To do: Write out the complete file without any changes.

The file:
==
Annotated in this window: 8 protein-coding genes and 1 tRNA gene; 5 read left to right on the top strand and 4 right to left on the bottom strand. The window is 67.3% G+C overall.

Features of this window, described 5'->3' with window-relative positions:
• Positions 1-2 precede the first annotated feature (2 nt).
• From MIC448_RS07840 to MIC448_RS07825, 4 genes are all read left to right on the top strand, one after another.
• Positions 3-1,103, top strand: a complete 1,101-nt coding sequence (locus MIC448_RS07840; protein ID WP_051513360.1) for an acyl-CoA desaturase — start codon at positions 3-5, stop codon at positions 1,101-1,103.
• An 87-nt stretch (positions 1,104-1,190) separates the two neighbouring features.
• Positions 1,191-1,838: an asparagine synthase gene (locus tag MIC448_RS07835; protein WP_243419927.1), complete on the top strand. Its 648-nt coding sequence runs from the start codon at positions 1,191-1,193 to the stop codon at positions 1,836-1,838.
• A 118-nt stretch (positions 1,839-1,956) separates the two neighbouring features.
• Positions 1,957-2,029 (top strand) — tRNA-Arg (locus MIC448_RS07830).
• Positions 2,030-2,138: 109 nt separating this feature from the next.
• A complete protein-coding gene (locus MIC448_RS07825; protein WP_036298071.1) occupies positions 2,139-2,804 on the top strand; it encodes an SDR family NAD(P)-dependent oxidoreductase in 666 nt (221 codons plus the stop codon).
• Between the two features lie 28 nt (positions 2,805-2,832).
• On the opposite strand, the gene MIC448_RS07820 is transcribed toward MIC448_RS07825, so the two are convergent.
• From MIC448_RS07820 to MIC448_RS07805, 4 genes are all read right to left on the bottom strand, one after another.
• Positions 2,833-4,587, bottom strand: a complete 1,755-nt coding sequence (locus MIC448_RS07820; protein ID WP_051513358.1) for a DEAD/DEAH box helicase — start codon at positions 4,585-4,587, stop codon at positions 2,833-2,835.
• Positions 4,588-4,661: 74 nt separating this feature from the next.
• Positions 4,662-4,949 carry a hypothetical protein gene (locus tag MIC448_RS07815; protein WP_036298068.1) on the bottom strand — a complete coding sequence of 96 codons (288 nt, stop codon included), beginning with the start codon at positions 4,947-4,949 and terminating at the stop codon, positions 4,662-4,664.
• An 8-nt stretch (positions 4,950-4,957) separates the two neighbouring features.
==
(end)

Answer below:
Annotated in this window: 8 protein-coding genes and 1 tRNA gene; 5 read left to right on the top strand and 4 right to left on the bottom strand. The window is 67.3% G+C overall.

Features of this window, described 5'->3' with window-relative positions:
• Positions 1-2 precede the first annotated feature (2 nt).
• From MIC448_RS07840 to MIC448_RS07825, 4 genes are all read left to right on the top strand, one after another.
• Positions 3-1,103, top strand: a complete 1,101-nt coding sequence (locus MIC448_RS07840; protein ID WP_051513360.1) for an acyl-CoA desaturase — start codon at positions 3-5, stop codon at positions 1,101-1,103.
• An 87-nt stretch (positions 1,104-1,190) separates the two neighbouring features.
• Positions 1,191-1,838: an asparagine synthase gene (locus tag MIC448_RS07835; protein WP_243419927.1), complete on the top strand. Its 648-nt coding sequence runs from the start codon at positions 1,191-1,193 to the stop codon at positions 1,836-1,838.
• A 118-nt stretch (positions 1,839-1,956) separates the two neighbouring features.
• Positions 1,957-2,029 (top strand) — tRNA-Arg (locus MIC448_RS07830).
• Positions 2,030-2,138: 109 nt separating this feature from the next.
• A complete protein-coding gene (locus MIC448_RS07825; protein WP_036298071.1) occupies positions 2,139-2,804 on the top strand; it encodes an SDR family NAD(P)-dependent oxidoreductase in 666 nt (221 codons plus the stop codon).
• Between the two features lie 28 nt (positions 2,805-2,832).
• On the opposite strand, the gene MIC448_RS07820 is transcribed toward MIC448_RS07825, so the two are convergent.
• From MIC448_RS07820 to MIC448_RS07805, 4 genes are all read right to left on the bottom strand, one after another.
• Positions 2,833-4,587, bottom strand: a complete 1,755-nt coding sequence (locus MIC448_RS07820; protein ID WP_051513358.1) for a DEAD/DEAH box helicase — start codon at positions 4,585-4,587, stop codon at positions 2,833-2,835.
• Positions 4,588-4,661: 74 nt separating this feature from the next.
• Positions 4,662-4,949 carry a hypothetical protein gene (locus tag MIC448_RS07815; protein WP_036298068.1) on the bottom strand — a complete coding sequence of 96 codons (288 nt, stop codon included), beginning with the start codon at positions 4,947-4,949 and terminating at the stop codon, positions 4,662-4,664.
• An 8-nt stretch (positions 4,950-4,957) separates the two neighbouring features.